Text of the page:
How To Rage: Climate Grief and the Church.

Introductory comment for the Climate panel at SCM Press’s ‘How to Rage’ event, January 2021. The panel included Panu Pihkala, Anupama Ranawana, and Sophia Chirongoma.

If you are going to be angry in this time of climate breakdown you are going to need a long-term plan. I have said elsewhere that climate breakdown is a grief multiplier – there is not one climate grief that we will be able to solve, or find closure for, in our lifetime. It is our companion now. The same is true, I believe, of the kind of rage which climate injustice creates in us. Yes, rage is something that, for many of us, we can opt out of by simply turning off social media – but even for those of us who do not get to opt out, anger is an exhausting emotion, and if we are to clothe ourselves in anger, we must clothe ourselves carefully. Of all the passions the Church fathers described, anger was the one which made them most wary. Long before Jedi wisdom, St Augustine had observed that anger ultimately leads to hatred, and hatred to the dark side. That’s my translation – if you want the original, I can give you the reference. In perhaps one of his most convicting commentaries on the human condition, he points out that no one who is angry considers their anger to be the unjust kind, and that sweet, sweet feeling of being right means we are tempted to let it hang around until it sours into hatred of the image of God in another. In other words, we all assume our particular kind of anger is righteous, and since there is unrighteous anger in the world, some of us must be wrong. I am talking here about the anger of those whose sense of rightness becomes so loud in their ears that they cannot or will not hear the angry cries of others who have been left behind. And I talk about this because I believe it’s particularly important to pay close attention to our anger in relation to the ways we imagine our anger with, or on behalf of, the Earth.

Lots of biblical scholars have observed that the prophetic tradition treats the Earth as alive, as an agent, as a witness to human sin. It responds to us, it mirrors our sin, it measures human faithfulness. But other creatures also have their own worlds, and their own relationship to the Creator, of which we are not a part. It is tempting for those amongst us who are economically removed from intimacy with the Earth to try to tame it in our imaginations – to make it our ally against oppression, to pair its rage with ours. But the Earth does not lash out at the people we want it to. The Earth’s scars and groanings bear witness to the greed and power of a minority, but the result seems to be that a less greedy, less powerful majority are punished. How do we rage with the Earth when the Earth also seems to pose a threat? Like humans, ‘the earth’ is not one homogenous entity. Our relations to it differ, and we need to attend to these different – and sometimes competing – angers carefully if they are to shape our activism.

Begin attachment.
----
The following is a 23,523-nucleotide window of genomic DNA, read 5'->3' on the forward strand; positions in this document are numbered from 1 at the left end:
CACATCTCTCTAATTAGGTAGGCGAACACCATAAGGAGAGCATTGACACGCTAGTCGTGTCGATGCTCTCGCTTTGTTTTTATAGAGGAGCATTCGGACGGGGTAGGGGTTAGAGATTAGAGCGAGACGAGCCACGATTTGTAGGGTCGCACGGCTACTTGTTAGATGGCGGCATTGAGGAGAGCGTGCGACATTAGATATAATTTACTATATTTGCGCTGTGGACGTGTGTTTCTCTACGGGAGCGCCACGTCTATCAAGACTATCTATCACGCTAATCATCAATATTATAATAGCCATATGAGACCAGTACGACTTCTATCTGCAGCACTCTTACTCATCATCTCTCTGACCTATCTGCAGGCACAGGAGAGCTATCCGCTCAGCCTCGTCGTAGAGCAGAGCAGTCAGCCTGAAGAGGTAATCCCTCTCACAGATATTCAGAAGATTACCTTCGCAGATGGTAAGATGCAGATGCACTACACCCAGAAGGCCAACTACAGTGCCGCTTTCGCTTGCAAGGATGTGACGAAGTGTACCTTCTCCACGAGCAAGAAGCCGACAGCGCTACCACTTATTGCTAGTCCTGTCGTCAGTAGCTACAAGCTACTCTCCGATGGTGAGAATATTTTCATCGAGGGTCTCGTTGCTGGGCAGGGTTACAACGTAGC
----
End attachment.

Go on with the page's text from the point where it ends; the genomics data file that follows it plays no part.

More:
And just as our anger doesn’t necessarily mimic the witness of the Earth, as the church we must emphasise that God’s wrath – that is, God’s eternal opposition to the powers of sin and death – is not identical to our own. We are in danger of reading the wrath of God as communicated by the prophets as being similar to ours – we are the prophet, not those prophesied against. How often, by way of example, do we call on Jesus clearing out the temple as a model for our activism, rather than hearing it as a warning against us?

I make these observations because an anger which is not brought into obedience under love – and in particular a love of truth about the real state of the world and ourselves in it – will destroy us and turn us to despair. Activism for the Earth across our diverse experiences will require humility, and patience – a consistent attention to others. Has your anger stopped you from listening? It is no longer obedient to love. Activism requires a generosity of spirit towards failure and compromise. Has your anger made you a legalist? It is no longer obedient to love. And activism requires us to give up our own agenda to make space for others. Is your anger crushing another in order to burn? It is no longer obedient to love.

I hope that these three observations offer some context for careful attention to our panel today as we consider the nature of our activism. We are set up to offer you different testimonies, in conversation. We hope to honour points of tension with humility. And given that the majority of listeners to this panel will occupy positions of relative safety in relation to the Earth’s witness, we hope that attentiveness to the anger of others can guide our own anger not to self-justification, but to a longing for liberating truth. It is in this commitment to truth that our anger can bear the fruit of change.

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